A pair of researchers from Columbia University recently built a self-replicating AI system.

Instead of painstakingly creating the layers of a neural network and guiding it’s development as it becomes more advanced – they’ve automated the process. The researchers, Oscar Chang and Hod Lipson, published their fascinating paper titled “Neural Network Quine” earlier this month, and with it a novel new method for “growing” a neural network.

Here’s what  they argue in a paper popped onto arXiv this month –

“The primary motivation here is that AI agents are powered by deep learning, and a self-replication mechanism allows for Darwinian natural selection to occur, so a population of AI agents can improve themselves simply through natural selection – just like in nature – if there was a self-replication mechanism for neural networks.”

The researchers compare their work to quines, a type of computer program that learns to produces copies of its source code. In neural networks, however, instead of the source code it’s the weights – which determine the connections between the different neurons – that are being cloned.

The researchers set up a “vanilla quine” network, a feed-forward system that produces its own weights as outputs. The vanilla quine network can also be used for self-replicating its weights and solve a task. They decided to use it for image classification on the MNIST dataset, where computers have to identify the correct digit from a set of handwritten numbers from zero to nine.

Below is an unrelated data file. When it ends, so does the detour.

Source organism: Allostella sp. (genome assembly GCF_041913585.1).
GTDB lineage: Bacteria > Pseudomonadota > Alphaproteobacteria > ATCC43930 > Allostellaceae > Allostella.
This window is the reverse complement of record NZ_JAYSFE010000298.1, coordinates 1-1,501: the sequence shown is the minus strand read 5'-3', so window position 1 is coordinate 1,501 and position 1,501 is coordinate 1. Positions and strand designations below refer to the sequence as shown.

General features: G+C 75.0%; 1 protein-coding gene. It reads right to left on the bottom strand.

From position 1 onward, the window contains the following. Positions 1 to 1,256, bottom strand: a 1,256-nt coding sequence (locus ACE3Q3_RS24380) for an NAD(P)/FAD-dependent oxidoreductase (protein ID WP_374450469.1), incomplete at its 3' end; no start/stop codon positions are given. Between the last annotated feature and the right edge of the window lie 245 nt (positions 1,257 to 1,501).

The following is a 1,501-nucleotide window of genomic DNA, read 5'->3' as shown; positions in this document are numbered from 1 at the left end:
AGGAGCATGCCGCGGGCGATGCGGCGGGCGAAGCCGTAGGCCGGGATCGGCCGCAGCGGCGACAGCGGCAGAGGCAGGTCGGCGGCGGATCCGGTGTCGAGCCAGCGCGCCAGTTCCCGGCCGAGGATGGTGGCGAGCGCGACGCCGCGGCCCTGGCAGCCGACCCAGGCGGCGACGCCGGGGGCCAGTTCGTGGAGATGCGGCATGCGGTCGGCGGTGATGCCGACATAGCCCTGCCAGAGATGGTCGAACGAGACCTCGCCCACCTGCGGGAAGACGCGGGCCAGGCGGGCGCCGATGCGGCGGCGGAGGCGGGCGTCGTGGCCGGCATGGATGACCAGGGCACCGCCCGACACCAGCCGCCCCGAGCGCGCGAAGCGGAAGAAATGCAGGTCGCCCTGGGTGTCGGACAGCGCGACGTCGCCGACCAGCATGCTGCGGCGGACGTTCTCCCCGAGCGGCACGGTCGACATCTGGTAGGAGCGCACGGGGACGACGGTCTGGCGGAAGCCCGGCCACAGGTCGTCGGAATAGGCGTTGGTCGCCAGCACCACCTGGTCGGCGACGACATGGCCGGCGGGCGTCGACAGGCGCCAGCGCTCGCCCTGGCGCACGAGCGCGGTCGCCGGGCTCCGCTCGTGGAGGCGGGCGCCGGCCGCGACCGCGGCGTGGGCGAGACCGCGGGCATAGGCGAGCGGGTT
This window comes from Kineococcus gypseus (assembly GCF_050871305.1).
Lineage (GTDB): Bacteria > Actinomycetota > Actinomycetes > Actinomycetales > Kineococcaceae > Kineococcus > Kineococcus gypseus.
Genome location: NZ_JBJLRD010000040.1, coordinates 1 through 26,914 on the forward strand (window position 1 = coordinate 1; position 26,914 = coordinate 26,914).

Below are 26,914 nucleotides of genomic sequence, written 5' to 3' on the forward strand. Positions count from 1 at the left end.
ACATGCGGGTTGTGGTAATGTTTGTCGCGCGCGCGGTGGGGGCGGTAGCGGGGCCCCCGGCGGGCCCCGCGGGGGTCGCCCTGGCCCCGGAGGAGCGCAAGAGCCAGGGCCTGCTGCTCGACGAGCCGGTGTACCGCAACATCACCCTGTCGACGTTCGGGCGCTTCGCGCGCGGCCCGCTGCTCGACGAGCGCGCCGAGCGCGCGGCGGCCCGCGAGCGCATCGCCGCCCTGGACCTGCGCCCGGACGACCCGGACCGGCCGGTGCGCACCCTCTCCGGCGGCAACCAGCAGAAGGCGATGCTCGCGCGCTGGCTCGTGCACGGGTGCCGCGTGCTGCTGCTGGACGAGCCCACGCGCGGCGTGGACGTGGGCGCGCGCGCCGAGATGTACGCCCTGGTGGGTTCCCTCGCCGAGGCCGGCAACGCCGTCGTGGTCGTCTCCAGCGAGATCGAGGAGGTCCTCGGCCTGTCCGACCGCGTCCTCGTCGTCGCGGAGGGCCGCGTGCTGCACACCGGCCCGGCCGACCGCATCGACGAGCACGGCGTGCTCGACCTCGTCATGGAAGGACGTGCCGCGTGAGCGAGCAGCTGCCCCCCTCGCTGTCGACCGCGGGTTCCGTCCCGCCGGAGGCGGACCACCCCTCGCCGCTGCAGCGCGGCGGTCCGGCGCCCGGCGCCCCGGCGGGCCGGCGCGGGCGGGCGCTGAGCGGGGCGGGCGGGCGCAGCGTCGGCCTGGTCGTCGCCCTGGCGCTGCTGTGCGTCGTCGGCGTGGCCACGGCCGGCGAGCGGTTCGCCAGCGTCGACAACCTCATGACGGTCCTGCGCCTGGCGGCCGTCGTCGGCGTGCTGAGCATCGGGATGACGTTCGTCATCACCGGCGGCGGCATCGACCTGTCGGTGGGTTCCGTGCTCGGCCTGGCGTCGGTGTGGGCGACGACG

Accuracy?

The test network required 60,000 MNIST images for training, another 10,000 for testing. And after 30 runs, the quine network had an accuracy rate of 90.41 per cent. It’s not a bad start, but its performance doesn’t really compare to larger, more sophisticated image recognition models out there.

The paper states that the “self-replicating occupies a significant portion of the neural network’s capacity.” In other words, the neural network cannot focus on the image recognition task if it also has to self-replicate.

“This is an interesting finding: it is more difficult for a network that has increased its specialization at a particular task to self-replicate. This suggests that the two objectives are at odds with each other,”

the paper said.

In the future AI will create itself, advance itself, and integrate new neural networks through a natural selection process. What’s the worst that could happen?

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